• At recent meetings held in these areas I have been lobbied very strongly regarding this issue because of delays caused by planning in getting projects off the ground.
  • He said: ‘There has been a real sense of community spirit in getting this project off the ground and we would like to thank all those who are helping us.’
get going, get under way, begin, start, start off, go ahead
informal kick off
formal commence
set in motion, get under way, get going, start, begin, activate, institute, initiate, launch, get in operation, get working/functioning
formal commence

give (or lose) ground

Retreat or lose one’s advantage during a conflict or competition: he refused to give ground on this issue
More example sentences
  • Any delay in addressing this opportunity is likely to mean losing ground to the competition.
  • With feelings still running high in the wake of the collapse of the European summit last month, after a public bust-up between Britain and France, Paris is refusing to give ground.
  • Meanwhile, further one-day walkouts in London over cost-of-living allowances could be staged if the Government refuses to give ground.

go to ground

(Of a fox or other animal) enter its earth or burrow: rabbits evicted from one set of burrows will go to ground elsewhere
More example sentences
  • Quite frequently, instead of being caught by the hounds, the fox will go to ground, typically in a fox earth.
  • In the U.S. hounds are trained to pursue the fox until it goes to ground (finds cover in one of its holes).
  • For instance practices like digging up foxes that have gone to ground and blocking exit holes should not be allowed.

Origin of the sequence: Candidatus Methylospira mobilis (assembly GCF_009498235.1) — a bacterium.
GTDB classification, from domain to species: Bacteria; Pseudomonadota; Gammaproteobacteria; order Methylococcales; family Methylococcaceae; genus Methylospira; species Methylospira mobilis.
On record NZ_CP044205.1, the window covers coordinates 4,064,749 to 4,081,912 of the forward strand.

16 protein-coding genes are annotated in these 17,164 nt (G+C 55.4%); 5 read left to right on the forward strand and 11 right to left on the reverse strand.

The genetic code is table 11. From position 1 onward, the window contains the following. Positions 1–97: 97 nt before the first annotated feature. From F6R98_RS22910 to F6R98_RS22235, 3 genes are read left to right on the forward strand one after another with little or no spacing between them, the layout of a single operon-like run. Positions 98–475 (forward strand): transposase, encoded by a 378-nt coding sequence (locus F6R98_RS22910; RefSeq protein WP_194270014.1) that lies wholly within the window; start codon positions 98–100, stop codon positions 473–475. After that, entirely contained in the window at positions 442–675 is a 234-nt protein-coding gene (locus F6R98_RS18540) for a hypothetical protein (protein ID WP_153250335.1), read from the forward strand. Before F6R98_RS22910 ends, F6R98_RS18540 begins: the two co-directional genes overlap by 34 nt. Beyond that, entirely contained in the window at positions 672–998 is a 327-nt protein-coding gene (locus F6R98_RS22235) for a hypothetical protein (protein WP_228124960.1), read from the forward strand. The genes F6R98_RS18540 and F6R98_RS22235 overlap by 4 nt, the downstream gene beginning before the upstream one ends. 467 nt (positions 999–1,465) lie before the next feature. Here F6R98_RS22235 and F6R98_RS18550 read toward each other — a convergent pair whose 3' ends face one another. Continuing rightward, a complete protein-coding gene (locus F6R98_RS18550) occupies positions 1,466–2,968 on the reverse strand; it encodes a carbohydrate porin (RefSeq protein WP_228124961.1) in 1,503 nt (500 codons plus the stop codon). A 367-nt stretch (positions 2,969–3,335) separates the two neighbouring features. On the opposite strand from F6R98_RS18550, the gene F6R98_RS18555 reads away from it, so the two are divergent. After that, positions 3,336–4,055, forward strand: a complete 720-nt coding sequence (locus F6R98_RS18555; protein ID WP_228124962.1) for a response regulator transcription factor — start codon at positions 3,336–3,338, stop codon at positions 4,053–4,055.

10.1(Of a person) hide or become inaccessible, especially for a long time: he went to ground following the presidential coup
More example sentences
  • He was a businessman who arranged for the four to go to ground in a small flat and there they hid for 1,032 days until the liberation in 1945.
  • Take this week for instance: I've been absent due to illness - and that's what she did - totally went to ground and recovered in private and stuff.
  • Last week, he went to ground in the Alps in advance of Wednesday's crucial meeting with the British Olympic Association and the results of the second test that could seal his fate.
hide, hide out, hide oneself, conceal oneself, secrete oneself, shelter, take cover, lie low, go to earth, go underground
informal hole up
British informal lie doggo

stand one's ground

1 (also hold one's ground) Not retreat or lose one’s advantage in the face of opposition: you will be able to hold your ground and resist the enemy’s attack I’m proud of standing my ground on many issues
More example sentences
  • I had to at least hold my ground, or lose all semblance of competency.
  • But they did manage to hold their ground on the key issue of keeping those jobs at home.
  • Shoulder to shoulder with any striker, he wants to make sure he will be able to hold his ground.
2 (stand your ground) US Law Denoting a law or legal principle that permits a person to use deadly force in self-defence without first trying to retreat.
Example sentences
  • He was grateful the president also advocated taking a closer look at the message sent by "stand your ground laws."
  • This panel discussion on Stand Your Ground examines whether this law is a justifiable explanation for self-defense or a license to kill innocent people.
  • Some twenty-seven states have Stand Your Ground laws involving justifiable homicide when attacked.

make up ground

Get closer to someone ahead in a race or competition: he was forced to make up ground after a bad start and was never able to catch the leader
More example sentences
  • He made up ground before the convention, and he made up ground - even moving ahead nationally - during the convention.
  • He bobbled coming out of the gate and spent most of the race making up ground before flattening out in the stretch and finishing third.